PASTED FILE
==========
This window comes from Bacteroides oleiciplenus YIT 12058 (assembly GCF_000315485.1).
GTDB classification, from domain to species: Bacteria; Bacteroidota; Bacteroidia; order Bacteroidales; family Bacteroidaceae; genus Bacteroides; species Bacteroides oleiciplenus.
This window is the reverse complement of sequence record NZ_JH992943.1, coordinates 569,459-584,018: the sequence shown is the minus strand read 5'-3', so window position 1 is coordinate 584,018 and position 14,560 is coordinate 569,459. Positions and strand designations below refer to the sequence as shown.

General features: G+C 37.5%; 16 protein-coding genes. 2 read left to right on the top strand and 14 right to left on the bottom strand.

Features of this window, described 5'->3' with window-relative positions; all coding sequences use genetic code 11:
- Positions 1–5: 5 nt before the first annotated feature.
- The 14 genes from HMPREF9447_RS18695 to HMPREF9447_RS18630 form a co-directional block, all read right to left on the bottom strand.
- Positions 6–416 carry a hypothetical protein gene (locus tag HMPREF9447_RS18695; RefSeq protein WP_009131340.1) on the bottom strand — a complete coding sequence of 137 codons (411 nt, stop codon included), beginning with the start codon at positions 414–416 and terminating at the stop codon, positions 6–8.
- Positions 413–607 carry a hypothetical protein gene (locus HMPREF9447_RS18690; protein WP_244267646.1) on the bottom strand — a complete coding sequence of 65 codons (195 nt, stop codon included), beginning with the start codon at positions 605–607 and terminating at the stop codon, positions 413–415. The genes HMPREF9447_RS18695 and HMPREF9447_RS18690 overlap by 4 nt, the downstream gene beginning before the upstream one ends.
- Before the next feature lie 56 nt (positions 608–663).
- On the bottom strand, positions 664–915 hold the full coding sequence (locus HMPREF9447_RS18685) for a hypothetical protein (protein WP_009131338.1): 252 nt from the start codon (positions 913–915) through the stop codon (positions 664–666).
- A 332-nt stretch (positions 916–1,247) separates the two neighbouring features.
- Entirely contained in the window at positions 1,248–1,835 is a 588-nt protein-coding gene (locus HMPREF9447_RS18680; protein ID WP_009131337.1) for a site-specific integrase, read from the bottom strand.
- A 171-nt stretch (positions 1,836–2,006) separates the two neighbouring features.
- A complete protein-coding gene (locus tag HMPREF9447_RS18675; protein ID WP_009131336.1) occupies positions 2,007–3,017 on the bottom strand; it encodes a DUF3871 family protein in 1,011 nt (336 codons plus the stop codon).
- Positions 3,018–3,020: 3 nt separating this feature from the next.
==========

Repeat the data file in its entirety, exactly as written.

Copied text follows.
This window comes from Bacteroides oleiciplenus YIT 12058 (assembly GCF_000315485.1).
GTDB classification, from domain to species: Bacteria; Bacteroidota; Bacteroidia; order Bacteroidales; family Bacteroidaceae; genus Bacteroides; species Bacteroides oleiciplenus.
This window is the reverse complement of sequence record NZ_JH992943.1, coordinates 569,459-584,018: the sequence shown is the minus strand read 5'-3', so window position 1 is coordinate 584,018 and position 14,560 is coordinate 569,459. Positions and strand designations below refer to the sequence as shown.

General features: G+C 37.5%; 16 protein-coding genes. 2 read left to right on the top strand and 14 right to left on the bottom strand.

Features of this window, described 5'->3' with window-relative positions; all coding sequences use genetic code 11:
- Positions 1–5: 5 nt before the first annotated feature.
- The 14 genes from HMPREF9447_RS18695 to HMPREF9447_RS18630 form a co-directional block, all read right to left on the bottom strand.
- Positions 6–416 carry a hypothetical protein gene (locus tag HMPREF9447_RS18695; RefSeq protein WP_009131340.1) on the bottom strand — a complete coding sequence of 137 codons (411 nt, stop codon included), beginning with the start codon at positions 414–416 and terminating at the stop codon, positions 6–8.
- Positions 413–607 carry a hypothetical protein gene (locus HMPREF9447_RS18690; protein WP_244267646.1) on the bottom strand — a complete coding sequence of 65 codons (195 nt, stop codon included), beginning with the start codon at positions 605–607 and terminating at the stop codon, positions 413–415. The genes HMPREF9447_RS18695 and HMPREF9447_RS18690 overlap by 4 nt, the downstream gene beginning before the upstream one ends.
- Before the next feature lie 56 nt (positions 608–663).
- On the bottom strand, positions 664–915 hold the full coding sequence (locus HMPREF9447_RS18685) for a hypothetical protein (protein WP_009131338.1): 252 nt from the start codon (positions 913–915) through the stop codon (positions 664–666).
- A 332-nt stretch (positions 916–1,247) separates the two neighbouring features.
- Entirely contained in the window at positions 1,248–1,835 is a 588-nt protein-coding gene (locus HMPREF9447_RS18680; protein ID WP_009131337.1) for a site-specific integrase, read from the bottom strand.
- A 171-nt stretch (positions 1,836–2,006) separates the two neighbouring features.
- A complete protein-coding gene (locus tag HMPREF9447_RS18675; protein ID WP_009131336.1) occupies positions 2,007–3,017 on the bottom strand; it encodes a DUF3871 family protein in 1,011 nt (336 codons plus the stop codon).
- Positions 3,018–3,020: 3 nt separating this feature from the next.